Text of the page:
Buggy is my rainbow baby. A rainbow baby is a baby born after the storm that is a miscarriage, still birth, or infant death. Before Buggy, I had a miscarriage. After learning that three women near and dear to my heart have suffered miscarriages in recent weeks, I have decided it is time to share my story.
In November of 2012 my husband returned from a year long deployment in Afghanistan. We knew we wanted children soon, so we started trying and I got pregnant in December of 2012. In late January, at about 7 weeks pregnant, I woke up like usual to go to work and went to the bathroom. I was bleeding. A lot. The panic set in immediately. I sat on the bathroom floor crying hysterically and wondering that to do. My husband was already at work on the base, and I was due to leave for work myself in about 30 minutes. I couldn’t stop crying and convulsing.
I tried to calm myself down, and finally I was able to call and leave a message for my boss that I would be out sick that day. Then I called my best friend in hysterics asking for a ride to the hospital. She showed up within minutes, not knowing that I was pregnant let alone having a miscarriage. Because I had insurance through my husband and had already been seen to confirm the pregnancy on Post, I asked my friend to drive me there instead of the local ER. It was 6am. I knew she had to work, but I also knew she would do anything for me, as I would for her. I got my husband on the phone and told him to meet us at the gate ASAP, that I thought I was having a miscarriage and that my friend was bringing me to him.
As we drove, I explained to her that I thought I was having a miscarriage. I cried and cried. Through my tears and shaking hysterics she comforted me, made me smile a little, and was there for me through one of the scariest moments of my life. I will forever be grateful for her friendship and for her words of comfort that morning.
When we got to the base I hopped out of the car and into my husband’s and we made our way to the hospital. We went directly to the OB office, and when they opened at 7am we were the first ones in. I explained to the receptionist that I thought I was going through a miscarriage and she immediately got me in to see a doctor, who was the kindest most patient soldier I had ever met. She checked me out, confirmed what I already knew in my heart was true, and explained what would happen next.
I would likely bleed for a few more days, and would be more emotional then normal as my body adjusted to the change in hormones I was going through as well as the emotional pain of dealing with a loss. She scheduled me a follow-up appointment for the next week and told me not to blame myself. She said 1 in 4 pregnancies end in miscarriage, and that there was nothing I could have done to prevent it from happening. She also said most women go on to have healthy pregnancies following a miscarriage, but if it happened a second time they would run some tests to rule out certain conditions that may affect my ability to carry a child.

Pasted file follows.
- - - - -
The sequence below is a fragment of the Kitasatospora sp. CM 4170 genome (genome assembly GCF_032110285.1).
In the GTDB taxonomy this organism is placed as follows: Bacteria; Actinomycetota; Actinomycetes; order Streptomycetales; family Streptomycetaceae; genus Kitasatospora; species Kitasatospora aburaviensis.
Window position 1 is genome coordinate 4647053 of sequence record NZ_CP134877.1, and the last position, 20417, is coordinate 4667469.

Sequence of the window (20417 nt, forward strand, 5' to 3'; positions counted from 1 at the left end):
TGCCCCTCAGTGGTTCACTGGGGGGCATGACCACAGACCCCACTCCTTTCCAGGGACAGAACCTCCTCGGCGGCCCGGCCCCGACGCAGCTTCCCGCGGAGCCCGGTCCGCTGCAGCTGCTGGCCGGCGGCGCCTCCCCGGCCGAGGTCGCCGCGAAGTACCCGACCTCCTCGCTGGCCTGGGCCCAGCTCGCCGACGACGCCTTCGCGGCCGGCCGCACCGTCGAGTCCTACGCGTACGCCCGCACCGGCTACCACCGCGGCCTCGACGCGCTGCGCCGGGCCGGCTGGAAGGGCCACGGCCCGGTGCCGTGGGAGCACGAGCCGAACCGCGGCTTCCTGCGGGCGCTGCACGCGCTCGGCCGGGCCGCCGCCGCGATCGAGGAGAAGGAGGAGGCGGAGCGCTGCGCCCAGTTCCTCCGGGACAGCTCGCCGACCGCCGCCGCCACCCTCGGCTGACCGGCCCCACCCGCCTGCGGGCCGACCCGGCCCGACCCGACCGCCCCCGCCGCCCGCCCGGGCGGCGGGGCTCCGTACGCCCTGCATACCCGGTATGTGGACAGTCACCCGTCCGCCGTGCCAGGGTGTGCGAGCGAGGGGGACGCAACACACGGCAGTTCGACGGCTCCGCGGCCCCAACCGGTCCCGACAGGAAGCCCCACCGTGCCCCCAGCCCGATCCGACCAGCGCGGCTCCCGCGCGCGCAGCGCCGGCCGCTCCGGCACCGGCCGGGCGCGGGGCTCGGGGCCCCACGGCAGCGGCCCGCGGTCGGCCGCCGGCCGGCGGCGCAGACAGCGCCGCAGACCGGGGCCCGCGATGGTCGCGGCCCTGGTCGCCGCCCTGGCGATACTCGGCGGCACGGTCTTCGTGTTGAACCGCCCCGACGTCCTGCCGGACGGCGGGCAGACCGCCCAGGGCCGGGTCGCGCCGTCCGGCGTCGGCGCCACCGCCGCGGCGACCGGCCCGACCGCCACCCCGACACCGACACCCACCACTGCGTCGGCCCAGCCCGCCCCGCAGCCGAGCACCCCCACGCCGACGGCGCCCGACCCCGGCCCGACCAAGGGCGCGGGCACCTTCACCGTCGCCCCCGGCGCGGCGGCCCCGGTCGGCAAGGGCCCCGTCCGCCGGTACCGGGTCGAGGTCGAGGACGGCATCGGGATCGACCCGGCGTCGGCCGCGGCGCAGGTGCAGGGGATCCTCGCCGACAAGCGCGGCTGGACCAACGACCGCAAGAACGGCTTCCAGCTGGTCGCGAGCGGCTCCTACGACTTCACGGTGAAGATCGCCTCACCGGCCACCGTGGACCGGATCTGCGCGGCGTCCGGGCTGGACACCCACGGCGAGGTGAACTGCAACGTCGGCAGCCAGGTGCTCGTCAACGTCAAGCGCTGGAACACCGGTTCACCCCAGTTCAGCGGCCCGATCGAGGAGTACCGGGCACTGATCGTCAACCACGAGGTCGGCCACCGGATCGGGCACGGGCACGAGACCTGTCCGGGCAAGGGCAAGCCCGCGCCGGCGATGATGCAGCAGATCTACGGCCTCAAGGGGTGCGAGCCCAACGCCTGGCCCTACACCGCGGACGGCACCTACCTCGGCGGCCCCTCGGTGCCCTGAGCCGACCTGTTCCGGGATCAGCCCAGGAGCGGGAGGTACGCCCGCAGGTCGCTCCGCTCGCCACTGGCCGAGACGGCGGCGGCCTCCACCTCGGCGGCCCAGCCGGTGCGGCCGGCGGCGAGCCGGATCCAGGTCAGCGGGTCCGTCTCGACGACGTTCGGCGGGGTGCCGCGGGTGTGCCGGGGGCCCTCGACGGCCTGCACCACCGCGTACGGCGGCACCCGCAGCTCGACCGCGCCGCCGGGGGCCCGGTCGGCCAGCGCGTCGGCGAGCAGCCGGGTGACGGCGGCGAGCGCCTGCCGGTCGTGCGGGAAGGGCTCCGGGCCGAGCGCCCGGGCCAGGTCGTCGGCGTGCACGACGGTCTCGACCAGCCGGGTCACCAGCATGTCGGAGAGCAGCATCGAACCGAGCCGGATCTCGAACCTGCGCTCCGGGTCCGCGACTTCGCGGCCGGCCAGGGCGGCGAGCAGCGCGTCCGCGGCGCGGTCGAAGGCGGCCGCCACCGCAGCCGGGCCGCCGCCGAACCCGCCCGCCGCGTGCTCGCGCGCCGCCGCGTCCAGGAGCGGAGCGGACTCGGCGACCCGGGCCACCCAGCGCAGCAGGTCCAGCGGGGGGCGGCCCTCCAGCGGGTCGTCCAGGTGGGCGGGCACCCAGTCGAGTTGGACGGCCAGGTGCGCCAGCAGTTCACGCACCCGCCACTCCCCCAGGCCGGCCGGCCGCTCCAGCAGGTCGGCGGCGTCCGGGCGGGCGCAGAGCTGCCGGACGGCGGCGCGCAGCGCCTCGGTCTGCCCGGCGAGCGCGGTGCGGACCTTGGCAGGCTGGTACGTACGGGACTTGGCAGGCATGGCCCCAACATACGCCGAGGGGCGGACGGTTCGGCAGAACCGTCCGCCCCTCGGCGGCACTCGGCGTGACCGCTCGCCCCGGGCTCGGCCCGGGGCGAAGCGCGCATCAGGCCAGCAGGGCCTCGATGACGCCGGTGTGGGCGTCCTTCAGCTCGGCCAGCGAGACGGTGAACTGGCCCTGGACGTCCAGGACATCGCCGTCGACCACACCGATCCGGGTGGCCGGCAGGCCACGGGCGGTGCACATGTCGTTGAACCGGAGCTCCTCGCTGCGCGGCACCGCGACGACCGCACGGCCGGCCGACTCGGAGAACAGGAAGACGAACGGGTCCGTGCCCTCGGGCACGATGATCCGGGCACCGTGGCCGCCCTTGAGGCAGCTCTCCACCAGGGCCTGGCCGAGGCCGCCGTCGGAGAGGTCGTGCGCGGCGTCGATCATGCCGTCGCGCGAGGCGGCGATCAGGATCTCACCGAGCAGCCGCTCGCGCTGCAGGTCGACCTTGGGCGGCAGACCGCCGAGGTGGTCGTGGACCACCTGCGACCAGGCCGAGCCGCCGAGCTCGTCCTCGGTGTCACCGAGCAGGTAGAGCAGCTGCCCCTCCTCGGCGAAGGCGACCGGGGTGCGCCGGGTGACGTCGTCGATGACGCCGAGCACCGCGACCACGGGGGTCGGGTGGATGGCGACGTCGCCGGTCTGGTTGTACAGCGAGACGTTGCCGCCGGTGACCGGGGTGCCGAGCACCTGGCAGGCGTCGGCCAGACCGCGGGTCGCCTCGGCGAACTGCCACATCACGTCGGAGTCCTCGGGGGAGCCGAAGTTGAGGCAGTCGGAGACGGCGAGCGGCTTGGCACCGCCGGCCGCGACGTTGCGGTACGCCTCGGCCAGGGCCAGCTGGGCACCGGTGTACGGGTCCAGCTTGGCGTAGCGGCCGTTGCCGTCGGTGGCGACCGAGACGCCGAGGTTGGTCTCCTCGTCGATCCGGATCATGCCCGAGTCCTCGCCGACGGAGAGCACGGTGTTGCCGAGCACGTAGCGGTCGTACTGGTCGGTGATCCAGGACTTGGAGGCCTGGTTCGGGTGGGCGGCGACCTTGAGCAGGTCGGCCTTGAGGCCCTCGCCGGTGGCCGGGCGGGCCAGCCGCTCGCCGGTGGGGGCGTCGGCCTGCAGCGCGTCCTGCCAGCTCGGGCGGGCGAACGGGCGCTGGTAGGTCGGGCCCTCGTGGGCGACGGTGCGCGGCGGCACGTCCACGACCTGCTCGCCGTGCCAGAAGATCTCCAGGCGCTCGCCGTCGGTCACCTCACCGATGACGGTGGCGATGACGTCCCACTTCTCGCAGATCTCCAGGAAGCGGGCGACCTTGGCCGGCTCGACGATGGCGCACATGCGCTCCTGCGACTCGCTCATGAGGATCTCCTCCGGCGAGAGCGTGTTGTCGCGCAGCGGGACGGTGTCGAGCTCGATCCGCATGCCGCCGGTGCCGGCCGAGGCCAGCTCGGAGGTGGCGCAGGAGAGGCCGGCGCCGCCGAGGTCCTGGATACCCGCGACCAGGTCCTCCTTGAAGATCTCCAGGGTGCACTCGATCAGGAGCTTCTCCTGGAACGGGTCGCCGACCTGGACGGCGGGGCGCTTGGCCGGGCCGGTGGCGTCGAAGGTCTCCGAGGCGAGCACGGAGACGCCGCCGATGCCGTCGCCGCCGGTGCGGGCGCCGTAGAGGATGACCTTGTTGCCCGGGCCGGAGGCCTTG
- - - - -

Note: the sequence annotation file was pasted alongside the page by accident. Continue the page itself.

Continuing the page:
Since we were on an Army Base, the doctor wrote a note for my husband to miss 3 days of work “to support his wife, who suffered a miscarriage”. They don’t write notes for civilians, so I called in sick to work the rest of the week, and my husband and I spent time together grieving. I was a wreck. I cried, slept a little bit, cried some more, tried to eat the casserole my friend’s husband made us, and would not leave my husband for even a few minutes. I was afraid to be alone, because I had been by myself when it happened. I didn’t want to relive the pain, both physical and emotional, of being all alone in my bathroom losing my child. It was too much, and I needed to be held as I processed what happened to me. The days were long, the nights longer. I was in a dark spot, but I had support from my husband and best friend, and I knew my life would go on. With support, I was able to crawl my way out of a devastating situation and find the strength to try for another baby.
I was worried. Would I miscarry again? What if something happened? What would I do? I didn’t think I could handle another loss, but I also couldn’t imagine a life without children, so we started trying again. Within the month, I was pregnant with Buggy. Fear set in fast, and those first 7 weeks I hardly breathed. I was terrified of losing another child. But as the weeks progressed I started bonding with the life growing within me, and became more and more confident in my own body and ability to carry a child.
In December of 2013 Buggy was born. She is my pride and joy, and will forever be my rainbow baby. To all the women out there who have suffered the loss of a child, I hope that you get your rainbow baby one day. Know that you are not alone, and that you are stronger then you realize. When the days are dark and long think about your future with hope and joy. I am dedicating this post to my first baby, my three friends, and to all women who have suffered the loss of a child. May you find peace and happiness after you grieve.